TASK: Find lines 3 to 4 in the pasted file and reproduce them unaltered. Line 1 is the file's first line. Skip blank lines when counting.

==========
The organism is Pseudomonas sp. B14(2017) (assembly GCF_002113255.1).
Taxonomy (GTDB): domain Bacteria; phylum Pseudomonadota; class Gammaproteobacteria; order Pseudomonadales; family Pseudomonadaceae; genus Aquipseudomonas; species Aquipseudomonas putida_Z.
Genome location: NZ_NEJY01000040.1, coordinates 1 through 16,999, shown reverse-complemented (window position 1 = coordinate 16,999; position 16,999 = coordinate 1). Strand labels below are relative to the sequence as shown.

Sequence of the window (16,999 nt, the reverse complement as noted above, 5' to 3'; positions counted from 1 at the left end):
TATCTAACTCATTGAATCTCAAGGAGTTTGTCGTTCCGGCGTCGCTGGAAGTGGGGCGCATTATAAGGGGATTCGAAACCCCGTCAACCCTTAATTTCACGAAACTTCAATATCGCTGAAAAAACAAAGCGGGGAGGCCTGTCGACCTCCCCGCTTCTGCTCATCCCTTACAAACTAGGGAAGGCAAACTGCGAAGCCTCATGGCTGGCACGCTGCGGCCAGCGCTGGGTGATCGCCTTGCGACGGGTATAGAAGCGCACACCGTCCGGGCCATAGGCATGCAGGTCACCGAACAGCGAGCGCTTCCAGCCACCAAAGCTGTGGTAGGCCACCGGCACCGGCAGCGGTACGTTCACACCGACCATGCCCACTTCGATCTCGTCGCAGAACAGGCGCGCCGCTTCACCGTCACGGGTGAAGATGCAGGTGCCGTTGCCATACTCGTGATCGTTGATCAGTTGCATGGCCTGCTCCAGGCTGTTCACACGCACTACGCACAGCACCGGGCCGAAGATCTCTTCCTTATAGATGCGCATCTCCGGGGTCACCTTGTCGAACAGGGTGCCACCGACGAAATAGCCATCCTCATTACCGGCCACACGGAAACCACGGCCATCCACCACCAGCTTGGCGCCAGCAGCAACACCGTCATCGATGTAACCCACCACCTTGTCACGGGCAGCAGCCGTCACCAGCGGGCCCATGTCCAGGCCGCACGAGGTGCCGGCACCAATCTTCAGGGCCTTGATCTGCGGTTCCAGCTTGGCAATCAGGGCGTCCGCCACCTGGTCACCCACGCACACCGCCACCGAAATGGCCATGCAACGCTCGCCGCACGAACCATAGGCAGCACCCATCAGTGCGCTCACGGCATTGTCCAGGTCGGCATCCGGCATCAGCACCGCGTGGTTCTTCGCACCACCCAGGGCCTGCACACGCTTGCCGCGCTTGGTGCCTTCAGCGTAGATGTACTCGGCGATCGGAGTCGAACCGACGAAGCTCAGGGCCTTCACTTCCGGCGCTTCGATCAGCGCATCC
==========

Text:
Genome location: NZ_NEJY01000040.1, coordinates 1 through 16,999, shown reverse-complemented (window position 1 = coordinate 16,999; position 16,999 = coordinate 1). Strand labels below are relative to the sequence as shown.

Sequence of the window (16,999 nt, the reverse complement as noted above, 5' to 3'; positions counted from 1 at the left end):